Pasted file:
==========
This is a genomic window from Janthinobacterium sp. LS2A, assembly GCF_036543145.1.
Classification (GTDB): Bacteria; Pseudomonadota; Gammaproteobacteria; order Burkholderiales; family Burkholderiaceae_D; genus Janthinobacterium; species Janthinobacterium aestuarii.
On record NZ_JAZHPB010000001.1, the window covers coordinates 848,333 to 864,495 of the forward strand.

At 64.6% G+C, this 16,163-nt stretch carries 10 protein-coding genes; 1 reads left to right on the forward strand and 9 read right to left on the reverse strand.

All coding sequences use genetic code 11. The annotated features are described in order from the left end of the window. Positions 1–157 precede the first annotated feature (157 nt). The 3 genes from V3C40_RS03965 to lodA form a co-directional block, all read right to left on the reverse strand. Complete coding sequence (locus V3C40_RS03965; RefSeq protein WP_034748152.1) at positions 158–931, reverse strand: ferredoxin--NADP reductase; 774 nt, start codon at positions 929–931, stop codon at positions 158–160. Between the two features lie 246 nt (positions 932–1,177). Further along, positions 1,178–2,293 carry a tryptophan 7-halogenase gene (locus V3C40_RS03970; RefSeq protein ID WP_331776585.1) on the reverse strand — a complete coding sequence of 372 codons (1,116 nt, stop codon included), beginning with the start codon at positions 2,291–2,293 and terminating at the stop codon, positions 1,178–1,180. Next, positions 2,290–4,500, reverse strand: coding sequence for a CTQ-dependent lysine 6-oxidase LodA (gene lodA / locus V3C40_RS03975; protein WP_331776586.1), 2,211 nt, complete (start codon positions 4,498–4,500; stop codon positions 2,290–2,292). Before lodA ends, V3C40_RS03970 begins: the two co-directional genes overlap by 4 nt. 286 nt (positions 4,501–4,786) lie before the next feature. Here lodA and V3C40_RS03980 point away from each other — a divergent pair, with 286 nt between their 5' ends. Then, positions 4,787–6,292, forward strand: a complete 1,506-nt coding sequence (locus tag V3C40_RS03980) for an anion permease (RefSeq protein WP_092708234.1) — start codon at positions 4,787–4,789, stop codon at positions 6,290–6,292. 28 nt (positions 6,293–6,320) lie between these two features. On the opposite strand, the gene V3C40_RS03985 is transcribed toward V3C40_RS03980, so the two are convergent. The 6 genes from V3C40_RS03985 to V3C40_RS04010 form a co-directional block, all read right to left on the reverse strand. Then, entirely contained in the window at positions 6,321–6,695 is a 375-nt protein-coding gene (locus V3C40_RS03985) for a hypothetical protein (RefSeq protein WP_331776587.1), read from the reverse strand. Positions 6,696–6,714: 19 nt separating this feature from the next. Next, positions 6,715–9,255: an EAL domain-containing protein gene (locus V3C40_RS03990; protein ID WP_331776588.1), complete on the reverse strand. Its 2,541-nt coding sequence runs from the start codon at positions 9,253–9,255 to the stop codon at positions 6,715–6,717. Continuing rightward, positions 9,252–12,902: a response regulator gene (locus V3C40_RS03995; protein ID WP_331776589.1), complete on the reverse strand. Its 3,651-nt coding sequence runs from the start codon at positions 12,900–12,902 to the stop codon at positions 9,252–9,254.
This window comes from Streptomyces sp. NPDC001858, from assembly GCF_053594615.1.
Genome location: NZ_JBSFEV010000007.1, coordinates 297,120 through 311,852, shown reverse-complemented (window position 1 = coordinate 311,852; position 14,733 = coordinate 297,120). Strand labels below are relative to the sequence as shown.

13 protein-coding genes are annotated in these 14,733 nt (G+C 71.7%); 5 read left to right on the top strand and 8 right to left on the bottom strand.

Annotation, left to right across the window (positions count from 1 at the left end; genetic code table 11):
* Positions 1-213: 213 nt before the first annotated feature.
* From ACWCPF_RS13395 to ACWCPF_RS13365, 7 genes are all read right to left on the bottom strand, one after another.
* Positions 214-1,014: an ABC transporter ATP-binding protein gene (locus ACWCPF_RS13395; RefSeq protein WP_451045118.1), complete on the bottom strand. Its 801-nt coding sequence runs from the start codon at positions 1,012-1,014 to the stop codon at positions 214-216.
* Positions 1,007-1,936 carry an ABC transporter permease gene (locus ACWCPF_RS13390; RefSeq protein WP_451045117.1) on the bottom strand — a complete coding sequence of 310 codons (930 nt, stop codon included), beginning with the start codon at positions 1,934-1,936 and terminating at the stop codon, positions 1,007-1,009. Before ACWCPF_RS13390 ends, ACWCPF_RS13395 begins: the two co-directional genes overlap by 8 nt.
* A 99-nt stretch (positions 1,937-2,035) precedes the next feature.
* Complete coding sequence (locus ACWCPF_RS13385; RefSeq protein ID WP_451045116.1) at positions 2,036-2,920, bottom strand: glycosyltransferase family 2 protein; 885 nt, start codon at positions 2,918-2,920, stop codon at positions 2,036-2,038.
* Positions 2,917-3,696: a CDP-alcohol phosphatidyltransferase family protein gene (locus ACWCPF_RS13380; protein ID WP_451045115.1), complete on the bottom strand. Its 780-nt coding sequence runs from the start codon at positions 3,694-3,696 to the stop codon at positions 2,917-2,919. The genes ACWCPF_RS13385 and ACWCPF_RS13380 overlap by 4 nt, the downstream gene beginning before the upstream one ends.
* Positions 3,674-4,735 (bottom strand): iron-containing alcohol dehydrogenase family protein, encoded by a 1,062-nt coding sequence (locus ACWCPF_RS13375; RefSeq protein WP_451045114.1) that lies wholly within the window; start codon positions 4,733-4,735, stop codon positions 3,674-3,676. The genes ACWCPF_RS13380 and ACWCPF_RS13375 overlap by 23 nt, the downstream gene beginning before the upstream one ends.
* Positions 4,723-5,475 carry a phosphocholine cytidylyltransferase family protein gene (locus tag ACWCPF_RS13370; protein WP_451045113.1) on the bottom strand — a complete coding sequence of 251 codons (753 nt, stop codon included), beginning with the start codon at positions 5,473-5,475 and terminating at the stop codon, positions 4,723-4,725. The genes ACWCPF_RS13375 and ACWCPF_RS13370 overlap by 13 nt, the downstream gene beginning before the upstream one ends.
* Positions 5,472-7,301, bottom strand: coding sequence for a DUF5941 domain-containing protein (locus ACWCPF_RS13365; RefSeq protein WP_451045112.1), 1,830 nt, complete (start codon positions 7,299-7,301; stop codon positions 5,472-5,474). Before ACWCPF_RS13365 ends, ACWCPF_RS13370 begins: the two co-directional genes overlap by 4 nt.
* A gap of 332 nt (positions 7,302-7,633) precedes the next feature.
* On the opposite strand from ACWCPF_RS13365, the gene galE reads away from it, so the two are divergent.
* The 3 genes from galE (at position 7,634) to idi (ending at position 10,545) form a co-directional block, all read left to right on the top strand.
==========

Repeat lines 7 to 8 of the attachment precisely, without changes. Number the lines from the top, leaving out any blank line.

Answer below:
Genome location: NZ_JBSFEV010000007.1, coordinates 297,120 through 311,852, shown reverse-complemented (window position 1 = coordinate 311,852; position 14,733 = coordinate 297,120). Strand labels below are relative to the sequence as shown.

13 protein-coding genes are annotated in these 14,733 nt (G+C 71.7%); 5 read left to right on the top strand and 8 right to left on the bottom strand.